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Review: Corsair Raptor K40

by Parm Mann on 5 June 2014, 16:30

Tags: Corsair

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Mechanical, Schmanical

If you're in the PC gaming peripheral business, now's a good time to be making a mechanical keyboard. Typically armed with a Cherry MX switch, said boards have become hot property for enthusiast gamers seeking precise actuation, fast response and maximum durability.

Corsair dived into the market successfully with its Vengeance range of hardware - you can read our review of the Vengeance K70 over here - but while mechanical keyboards have their plus points, they aren't for everyone. Prices start at around £60 and rise to well over £100, making them premium pieces of kit, and more importantly, not all gamers take fondly to the clickety-clackety feel of mechanical key switches.

The peripheral business is all about choice and Corsair has attempted to bridge the gap between cheap-and-cheerful and high-end mechanical with a mid-range, rubber-dome keyboard series dubbed Raptor.

Arguably the most interesting among the Raptor range is the K40, which offers the styling of a Vengeance board, an array of gamer-specific features and multi-coloured backlighting, but without mechanical keys. By using a rubber-dome keyswitch throughout, Corsair is able to cut the cost of the K40 and position the board as a good value, mid-range solution.

Though, good value is in the eye of the beholder. At launch a couple of months ago, the Raptor K40 arrived on the scene priced at £59.99 - a figure that we feel was too close to an array of competing mechanical boards. The price tag has since tumbled and shopping around today reveals that the same keyboard can be found for £39.99, making it a far more attractive proposition to casual gamers.


Maintaining continuity throughout its range, Corsair has styled the Raptor K40 to look a lot like its premium Vengeance K-Series siblings. The main tray is black, the keys have a floating appearance and there's a silver trim. The difference here is in material and quality - whereas the Vengeance boards utilise aluminium elements for maximum rigidity, the Raptor is entirely plastic and consequently doesn't provide that ultra-high-quality look and feel.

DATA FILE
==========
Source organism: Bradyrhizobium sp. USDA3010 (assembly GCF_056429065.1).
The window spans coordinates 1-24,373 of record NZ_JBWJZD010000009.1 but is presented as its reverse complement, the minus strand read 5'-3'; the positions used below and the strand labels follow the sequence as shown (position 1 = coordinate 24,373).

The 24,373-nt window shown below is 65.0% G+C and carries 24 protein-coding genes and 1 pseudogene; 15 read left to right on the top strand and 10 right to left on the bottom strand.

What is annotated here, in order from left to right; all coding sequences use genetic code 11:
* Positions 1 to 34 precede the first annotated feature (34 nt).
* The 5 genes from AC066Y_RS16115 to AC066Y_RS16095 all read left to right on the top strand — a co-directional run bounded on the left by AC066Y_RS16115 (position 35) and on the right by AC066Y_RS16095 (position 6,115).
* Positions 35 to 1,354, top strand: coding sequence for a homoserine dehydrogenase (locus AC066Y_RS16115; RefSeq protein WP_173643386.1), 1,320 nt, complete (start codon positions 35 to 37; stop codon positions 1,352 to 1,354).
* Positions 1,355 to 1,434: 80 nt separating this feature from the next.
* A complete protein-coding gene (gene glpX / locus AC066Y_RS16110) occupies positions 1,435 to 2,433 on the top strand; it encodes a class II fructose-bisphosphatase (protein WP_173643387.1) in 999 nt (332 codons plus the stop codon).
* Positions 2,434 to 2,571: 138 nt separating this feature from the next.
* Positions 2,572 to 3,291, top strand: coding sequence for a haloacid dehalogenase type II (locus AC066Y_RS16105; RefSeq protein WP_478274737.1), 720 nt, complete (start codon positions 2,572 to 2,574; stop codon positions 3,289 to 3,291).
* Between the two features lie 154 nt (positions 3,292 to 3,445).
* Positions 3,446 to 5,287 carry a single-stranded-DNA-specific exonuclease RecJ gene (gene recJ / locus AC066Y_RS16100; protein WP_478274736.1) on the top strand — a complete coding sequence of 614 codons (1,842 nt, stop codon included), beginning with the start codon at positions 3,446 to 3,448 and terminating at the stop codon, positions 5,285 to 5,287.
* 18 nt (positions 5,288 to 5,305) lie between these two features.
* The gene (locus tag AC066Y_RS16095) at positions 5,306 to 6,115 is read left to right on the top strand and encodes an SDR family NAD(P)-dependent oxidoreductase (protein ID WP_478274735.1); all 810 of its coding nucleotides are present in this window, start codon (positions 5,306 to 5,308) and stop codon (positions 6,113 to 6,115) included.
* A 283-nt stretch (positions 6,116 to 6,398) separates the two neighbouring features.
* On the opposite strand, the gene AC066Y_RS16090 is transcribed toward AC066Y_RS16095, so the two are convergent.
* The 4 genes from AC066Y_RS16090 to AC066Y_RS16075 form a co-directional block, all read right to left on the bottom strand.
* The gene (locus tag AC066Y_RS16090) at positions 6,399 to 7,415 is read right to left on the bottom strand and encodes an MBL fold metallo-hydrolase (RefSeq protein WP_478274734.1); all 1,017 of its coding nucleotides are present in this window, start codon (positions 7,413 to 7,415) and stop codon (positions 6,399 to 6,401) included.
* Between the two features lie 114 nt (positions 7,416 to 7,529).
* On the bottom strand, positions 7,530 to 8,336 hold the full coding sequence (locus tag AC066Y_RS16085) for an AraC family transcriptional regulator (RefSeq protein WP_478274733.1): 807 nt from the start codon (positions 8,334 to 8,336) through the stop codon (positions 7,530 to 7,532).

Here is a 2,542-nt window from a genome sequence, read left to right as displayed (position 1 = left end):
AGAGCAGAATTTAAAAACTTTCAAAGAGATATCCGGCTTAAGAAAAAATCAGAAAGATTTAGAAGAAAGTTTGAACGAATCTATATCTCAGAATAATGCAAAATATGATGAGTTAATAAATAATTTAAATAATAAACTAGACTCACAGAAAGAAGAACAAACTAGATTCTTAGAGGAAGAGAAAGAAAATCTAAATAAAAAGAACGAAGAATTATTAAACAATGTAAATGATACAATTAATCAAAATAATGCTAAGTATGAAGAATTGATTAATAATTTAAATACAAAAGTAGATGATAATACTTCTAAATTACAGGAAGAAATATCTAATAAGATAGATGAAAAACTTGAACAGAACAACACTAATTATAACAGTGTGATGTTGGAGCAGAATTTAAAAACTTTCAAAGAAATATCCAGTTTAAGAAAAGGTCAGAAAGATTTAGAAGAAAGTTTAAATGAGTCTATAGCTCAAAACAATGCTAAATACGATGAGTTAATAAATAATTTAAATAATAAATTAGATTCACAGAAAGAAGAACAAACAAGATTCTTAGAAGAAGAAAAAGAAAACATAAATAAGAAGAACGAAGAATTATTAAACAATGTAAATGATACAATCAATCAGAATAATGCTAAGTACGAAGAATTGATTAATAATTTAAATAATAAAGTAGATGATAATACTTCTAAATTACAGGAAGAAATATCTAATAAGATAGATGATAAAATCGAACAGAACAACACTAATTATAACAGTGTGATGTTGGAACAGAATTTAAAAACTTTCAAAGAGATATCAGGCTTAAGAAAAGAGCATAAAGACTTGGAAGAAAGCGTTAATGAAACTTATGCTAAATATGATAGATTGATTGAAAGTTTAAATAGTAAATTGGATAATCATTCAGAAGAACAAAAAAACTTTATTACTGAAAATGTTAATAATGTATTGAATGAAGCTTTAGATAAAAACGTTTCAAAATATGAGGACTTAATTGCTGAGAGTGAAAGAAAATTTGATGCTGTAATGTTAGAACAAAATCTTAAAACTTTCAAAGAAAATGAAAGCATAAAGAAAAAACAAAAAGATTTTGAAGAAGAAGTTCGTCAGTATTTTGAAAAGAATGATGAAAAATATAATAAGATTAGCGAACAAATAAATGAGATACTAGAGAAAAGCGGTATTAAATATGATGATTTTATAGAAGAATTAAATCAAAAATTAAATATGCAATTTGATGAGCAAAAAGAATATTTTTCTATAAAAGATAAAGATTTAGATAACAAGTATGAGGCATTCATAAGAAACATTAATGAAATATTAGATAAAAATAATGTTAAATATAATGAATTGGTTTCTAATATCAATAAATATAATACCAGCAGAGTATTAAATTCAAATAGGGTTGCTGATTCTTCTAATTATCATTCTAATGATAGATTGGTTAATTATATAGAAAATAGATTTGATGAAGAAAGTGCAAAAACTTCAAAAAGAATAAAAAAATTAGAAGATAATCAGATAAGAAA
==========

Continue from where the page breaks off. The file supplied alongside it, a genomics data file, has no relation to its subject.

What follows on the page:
Build quality is still good, mind you - there's only a small bit of flex if you pick up the keyboard and twist violently - and despite being aimed at gamers, the Raptor K40 isn't too gaudy. It's actually quite attractive in the flesh and the matte finish does a decent job of repelling fingerprints.

We like the fact that dedicated media controls are available, and these include volume up/down and mute on the top-right edge, as well as stop, previous track, play and next track just above the full-size numpad. Small status LEDs for num-lock, caps-lock and scroll-lock mirror what's available on the Vengeance K70, and there's a dedicated backlight button that lets you toggle between three brightness modes - more on that later.

Dimensions of 470mm in length and 180mm in height make the Raptor K40 slightly longer than your average keyboard, and the sparse underside reveals little other than four rubber feet and a pair of standoffs for adjustable rear tilt. Note that the standoffs aren't rubberised - we found the keyboard more prone to unwanted movement when the rear was raised. A single USB 2.0 cable juts out the back and measures roughly 2m in length, but there's no form of cable routing and indeed no USB pass through, meaning you can't connect your mouse conveniently to the keyboard.

Gaming Features

So what's it like to actually game on the Raptor K40? Well, if you don't like mechanical, Corsair's rubber-dome implementation should be right up your street. All the keys are well sized and have a good amount of travel, and they're reasonably quiet in use - they certainly aren't as clicky as mechanical boards.

The arrow keys and WASD are contoured and coloured in grey to stand out from the pack, and there are six programmable 'G' keys lining the keyboard's left edge. What's handy is that these macro keys can be programmed via the keyboard itself. Hit 'MR' (Macro Record), choose the 'G' key you want to assign, then enter your key sequence and hit 'MR' again to save.

Further configuration options are available through software, however the hardware shortcuts work well and there are three available profiles - each with a dedicated 'M' button - allowing users to assign up to 18 macros in total. 36KB of memory is also onboard, so yes, your macros and settings will remain present irrespective of host PC.

The macro keys work well for the most part, however there is one caveat we can think of. The positioning of the 'G' keys will be seen as convenient by some and frustrating by others. Coming from a Vengeance K70, we've become accustomed to Ctrl and Shift being the in the bottom-left corner, as is usually the case, and it takes a while to adjust to these keys being moved over to the next column. Hitting G5 instead of Shift is a regular occurrence during this transitional phase.

As you'd expect from a gaming keyboard, anti-ghosting and full-key rollover are supported, so frantic keyboard bashing won't result in missed strokes, and a Windows Lock key is also present. The keys feel comfortable during use, and we particularly appreciate the way the bottom row tapers off to the shape of your palm.

One of Corsair's key selling points is an RGB backlight mechanism that claims to support 16.8-million colours. Every key is backlit, and with the LEDs positioned at the centre of the rubber-dome switch, the backlighting is more even than it is on most mechanical boards. The only catch is that the illumination doesn't extend to the whole key - take a closer look at some of the longer key labels and you'll notice that parts of the text aren't as bright.